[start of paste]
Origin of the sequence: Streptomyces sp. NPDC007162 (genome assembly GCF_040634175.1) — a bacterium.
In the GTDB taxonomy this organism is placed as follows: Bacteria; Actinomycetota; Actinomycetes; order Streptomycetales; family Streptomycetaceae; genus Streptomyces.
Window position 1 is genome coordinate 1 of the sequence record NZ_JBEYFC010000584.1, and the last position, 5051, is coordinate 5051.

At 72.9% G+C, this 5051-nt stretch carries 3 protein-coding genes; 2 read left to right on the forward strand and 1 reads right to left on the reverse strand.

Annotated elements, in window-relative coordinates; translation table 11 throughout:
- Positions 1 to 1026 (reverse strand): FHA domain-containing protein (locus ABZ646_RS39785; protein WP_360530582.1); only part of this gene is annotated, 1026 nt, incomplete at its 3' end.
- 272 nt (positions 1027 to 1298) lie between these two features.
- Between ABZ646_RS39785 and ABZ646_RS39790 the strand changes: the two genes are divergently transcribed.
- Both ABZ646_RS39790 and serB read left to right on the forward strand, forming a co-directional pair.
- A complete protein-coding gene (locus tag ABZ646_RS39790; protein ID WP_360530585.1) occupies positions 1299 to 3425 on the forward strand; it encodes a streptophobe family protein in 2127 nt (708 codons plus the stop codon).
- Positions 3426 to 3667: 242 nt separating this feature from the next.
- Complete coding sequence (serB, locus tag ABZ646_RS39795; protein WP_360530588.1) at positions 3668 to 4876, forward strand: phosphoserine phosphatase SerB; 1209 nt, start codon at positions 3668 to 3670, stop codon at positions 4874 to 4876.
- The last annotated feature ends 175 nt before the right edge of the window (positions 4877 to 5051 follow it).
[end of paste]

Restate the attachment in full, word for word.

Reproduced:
Origin of the sequence: Streptomyces sp. NPDC007162 (genome assembly GCF_040634175.1) — a bacterium.
In the GTDB taxonomy this organism is placed as follows: Bacteria; Actinomycetota; Actinomycetes; order Streptomycetales; family Streptomycetaceae; genus Streptomyces.
Window position 1 is genome coordinate 1 of the sequence record NZ_JBEYFC010000584.1, and the last position, 5051, is coordinate 5051.

At 72.9% G+C, this 5051-nt stretch carries 3 protein-coding genes; 2 read left to right on the forward strand and 1 reads right to left on the reverse strand.

Annotated elements, in window-relative coordinates; translation table 11 throughout:
- Positions 1 to 1026 (reverse strand): FHA domain-containing protein (locus ABZ646_RS39785; protein WP_360530582.1); only part of this gene is annotated, 1026 nt, incomplete at its 3' end.
- 272 nt (positions 1027 to 1298) lie between these two features.
- Between ABZ646_RS39785 and ABZ646_RS39790 the strand changes: the two genes are divergently transcribed.
- Both ABZ646_RS39790 and serB read left to right on the forward strand, forming a co-directional pair.
- A complete protein-coding gene (locus tag ABZ646_RS39790; protein ID WP_360530585.1) occupies positions 1299 to 3425 on the forward strand; it encodes a streptophobe family protein in 2127 nt (708 codons plus the stop codon).
- Positions 3426 to 3667: 242 nt separating this feature from the next.
- Complete coding sequence (serB, locus tag ABZ646_RS39795; protein WP_360530588.1) at positions 3668 to 4876, forward strand: phosphoserine phosphatase SerB; 1209 nt, start codon at positions 3668 to 3670, stop codon at positions 4874 to 4876.
- The last annotated feature ends 175 nt before the right edge of the window (positions 4877 to 5051 follow it).